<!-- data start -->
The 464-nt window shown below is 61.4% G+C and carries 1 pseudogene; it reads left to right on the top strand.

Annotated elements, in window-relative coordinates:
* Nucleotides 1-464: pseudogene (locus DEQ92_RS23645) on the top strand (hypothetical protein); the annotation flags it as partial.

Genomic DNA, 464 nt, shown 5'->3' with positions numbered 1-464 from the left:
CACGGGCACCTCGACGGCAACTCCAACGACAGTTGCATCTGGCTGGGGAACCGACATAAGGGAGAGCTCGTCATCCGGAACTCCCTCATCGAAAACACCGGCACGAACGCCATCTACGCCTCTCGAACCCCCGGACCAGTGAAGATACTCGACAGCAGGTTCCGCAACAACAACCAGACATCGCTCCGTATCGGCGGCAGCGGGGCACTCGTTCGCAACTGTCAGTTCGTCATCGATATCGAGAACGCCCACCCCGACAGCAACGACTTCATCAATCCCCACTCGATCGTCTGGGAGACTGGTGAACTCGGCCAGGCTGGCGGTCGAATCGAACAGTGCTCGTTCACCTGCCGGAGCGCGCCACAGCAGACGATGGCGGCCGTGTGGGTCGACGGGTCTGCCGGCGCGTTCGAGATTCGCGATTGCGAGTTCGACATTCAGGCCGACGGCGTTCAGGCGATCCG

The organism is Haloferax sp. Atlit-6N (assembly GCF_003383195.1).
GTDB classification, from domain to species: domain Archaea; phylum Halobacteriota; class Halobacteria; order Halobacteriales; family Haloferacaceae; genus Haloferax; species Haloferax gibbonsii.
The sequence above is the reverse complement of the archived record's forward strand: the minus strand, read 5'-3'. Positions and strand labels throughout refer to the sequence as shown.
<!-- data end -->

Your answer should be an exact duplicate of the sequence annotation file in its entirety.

The 464-nt window shown below is 61.4% G+C and carries 1 pseudogene; it reads left to right on the top strand.

Annotated elements, in window-relative coordinates:
* Nucleotides 1-464: pseudogene (locus DEQ92_RS23645) on the top strand (hypothetical protein); the annotation flags it as partial.

Genomic DNA, 464 nt, shown 5'->3' with positions numbered 1-464 from the left:
CACGGGCACCTCGACGGCAACTCCAACGACAGTTGCATCTGGCTGGGGAACCGACATAAGGGAGAGCTCGTCATCCGGAACTCCCTCATCGAAAACACCGGCACGAACGCCATCTACGCCTCTCGAACCCCCGGACCAGTGAAGATACTCGACAGCAGGTTCCGCAACAACAACCAGACATCGCTCCGTATCGGCGGCAGCGGGGCACTCGTTCGCAACTGTCAGTTCGTCATCGATATCGAGAACGCCCACCCCGACAGCAACGACTTCATCAATCCCCACTCGATCGTCTGGGAGACTGGTGAACTCGGCCAGGCTGGCGGTCGAATCGAACAGTGCTCGTTCACCTGCCGGAGCGCGCCACAGCAGACGATGGCGGCCGTGTGGGTCGACGGGTCTGCCGGCGCGTTCGAGATTCGCGATTGCGAGTTCGACATTCAGGCCGACGGCGTTCAGGCGATCCG

The organism is Haloferax sp. Atlit-6N (assembly GCF_003383195.1).
GTDB classification, from domain to species: domain Archaea; phylum Halobacteriota; class Halobacteria; order Halobacteriales; family Haloferacaceae; genus Haloferax; species Haloferax gibbonsii.
The sequence above is the reverse complement of the archived record's forward strand: the minus strand, read 5'-3'. Positions and strand labels throughout refer to the sequence as shown.